Last year, I shared some of My Favorite Horror Comics. This year, I’m expanding that list to offer some more fun, spooky reads for the Halloween season! Once again, I’m skipping some of the most well-known horror books (as much as we all love Hellboy, Tales from the Crypt, and The Walking Dead) in favor of some other new classics. Whether you’re just getting into horror or are an avid reader, I hope you enjoy this new selection of terrifying comics.
Harrow County (2015-2018)
(W) Cullen Bunn, (A) Tyler Crook
Harrow County is a place with history. The southern town has a dark past that ended in the murder of a woman accused for witchcraft. Teenage Emmy knows the woods around her home are filled with spirits and haints – she just doesn’t know how closely she may be tied to them. The legacy of Hester Beck, the burned witch, is looming as the darker parts of the forest come closer than ever. Bunn is no stranger to horror writing, and Harrow County is another example of that. The horror elements creep into the story slowly, letting the story simmer even as the haints lurk largely out of sight for most of the story as Emmy tries to navigate her new world. Because sometimes, monsters aren’t exactly what we think.
(W) Scott Snyder, (W) Scott Tuft, (A) Attila Futaki
When 12-year old Jack Garron runs away from home, he goes looking for his biological father. It’s 1916, and Jack soon discovers that the world beyond his hometown isn’t quite the bright, exciting adventure he imagined. On the road, he meets a young girl name Sam and a strange, mysterious Mr. Fisher who is far more than he seems. Jack is a simple, naïve boy who is unprepared for the monstrous nature of people and the path his search will take him. It’s grisly, dark, and perfectly chilling to the very end. Futaki’s art is haunting and atmospheric without relying on too much gore (though plenty of blood spills before the end of this gruesome tale).
Coffin Hill (2013-2015)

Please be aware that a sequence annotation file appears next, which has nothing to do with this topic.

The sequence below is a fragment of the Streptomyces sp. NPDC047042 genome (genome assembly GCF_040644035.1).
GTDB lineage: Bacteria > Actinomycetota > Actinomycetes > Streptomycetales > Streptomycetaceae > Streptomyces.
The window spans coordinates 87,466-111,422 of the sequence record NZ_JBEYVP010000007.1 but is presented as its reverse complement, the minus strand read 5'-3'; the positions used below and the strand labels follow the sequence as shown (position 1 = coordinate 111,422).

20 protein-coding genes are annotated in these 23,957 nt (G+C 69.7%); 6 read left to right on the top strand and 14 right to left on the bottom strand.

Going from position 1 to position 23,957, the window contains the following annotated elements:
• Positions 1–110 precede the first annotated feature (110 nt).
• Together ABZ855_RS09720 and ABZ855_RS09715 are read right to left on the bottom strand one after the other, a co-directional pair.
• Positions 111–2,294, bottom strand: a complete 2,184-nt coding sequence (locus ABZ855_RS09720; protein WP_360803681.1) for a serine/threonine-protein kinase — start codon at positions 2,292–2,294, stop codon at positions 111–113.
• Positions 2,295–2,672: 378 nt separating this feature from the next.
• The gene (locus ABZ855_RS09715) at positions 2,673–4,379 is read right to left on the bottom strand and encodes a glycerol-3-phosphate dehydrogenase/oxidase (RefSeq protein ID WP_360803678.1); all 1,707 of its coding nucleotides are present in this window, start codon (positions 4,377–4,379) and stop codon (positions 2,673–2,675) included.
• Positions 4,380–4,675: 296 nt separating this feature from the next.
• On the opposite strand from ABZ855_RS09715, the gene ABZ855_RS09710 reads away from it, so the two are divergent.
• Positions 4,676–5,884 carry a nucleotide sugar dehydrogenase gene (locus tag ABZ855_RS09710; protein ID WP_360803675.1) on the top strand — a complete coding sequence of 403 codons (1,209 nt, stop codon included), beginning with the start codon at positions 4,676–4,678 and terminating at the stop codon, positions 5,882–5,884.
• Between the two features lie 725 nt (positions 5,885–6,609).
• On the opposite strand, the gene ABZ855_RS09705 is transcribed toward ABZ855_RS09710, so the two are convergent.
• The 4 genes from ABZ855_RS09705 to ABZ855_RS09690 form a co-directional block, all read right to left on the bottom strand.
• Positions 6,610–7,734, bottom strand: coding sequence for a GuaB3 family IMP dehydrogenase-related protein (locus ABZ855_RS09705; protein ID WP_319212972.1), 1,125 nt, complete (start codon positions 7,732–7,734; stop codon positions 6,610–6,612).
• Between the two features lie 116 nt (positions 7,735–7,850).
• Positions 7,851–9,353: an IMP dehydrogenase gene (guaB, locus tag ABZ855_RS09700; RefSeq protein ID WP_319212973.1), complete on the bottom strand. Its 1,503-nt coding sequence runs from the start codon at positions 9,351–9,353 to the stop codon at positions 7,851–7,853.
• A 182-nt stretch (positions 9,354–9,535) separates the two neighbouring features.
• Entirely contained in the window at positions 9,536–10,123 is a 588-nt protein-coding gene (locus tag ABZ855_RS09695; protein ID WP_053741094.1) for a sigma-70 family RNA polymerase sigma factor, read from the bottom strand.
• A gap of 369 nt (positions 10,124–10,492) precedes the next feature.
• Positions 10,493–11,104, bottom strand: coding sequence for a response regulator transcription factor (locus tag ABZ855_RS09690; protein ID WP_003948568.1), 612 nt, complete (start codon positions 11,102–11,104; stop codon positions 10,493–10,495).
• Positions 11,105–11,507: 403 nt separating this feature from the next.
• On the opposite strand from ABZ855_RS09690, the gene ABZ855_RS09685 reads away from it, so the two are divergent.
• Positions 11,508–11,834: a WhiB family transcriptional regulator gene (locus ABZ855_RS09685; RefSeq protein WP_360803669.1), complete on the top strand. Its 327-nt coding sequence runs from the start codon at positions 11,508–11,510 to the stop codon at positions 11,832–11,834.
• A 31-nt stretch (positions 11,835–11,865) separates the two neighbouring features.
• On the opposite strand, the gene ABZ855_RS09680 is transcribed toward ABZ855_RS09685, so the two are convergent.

(W) Caitlin Kittredge, (W) Inaki Miranda, (C) Eva de la Cruz
Eve Hill never really wanted to go back home. She left her rebellious youth – filled with heavy eyeliner, fishnets, and dabbling in dark arts – far behind to become a well-respected cop in Boston. After being wounded in the line of duty, she returns home to Coffin Hill where her wealthy, disapproving family has lived for centuries. As it turns out, teenage girls are going missing and their disappearance may be linked to whatever Eve did out in the woods as a girl. More than that, it may be linked to her family’s own ties to Coffin Hill. Part Twin Peaks, part Lovecraftian doom, Coffin Hill is an excellent blend of Gothic storytelling and horror that leaves a lot of mystery to unravel over the course of the tale.
The Black Monday Murders (2016 – )
(W) Jonathan Hickman, (A) Tomm Coker
This mix of black magic and big finance explores a world where fortunes are made and broken by supernatural means. After the Black Monday stock market crash of 1987, a group of financiers makes a pact with the pagan god Mammon – creating schools of finance (magic) in exchange for his influence and power. As two siblings strive for control of one such school, a NYC detective unravels the truth about the powers behind the scenes. It’s a little bit of horror, some grisly murder, and a healthy dose of noir. The book is currently on hiatus, but the first two volumes offer an excellent story that promises to live up to the premise (and then some!).
(W) Pornsak Pichetshote, (A) Aaron Campbell, (C) José Villarrubia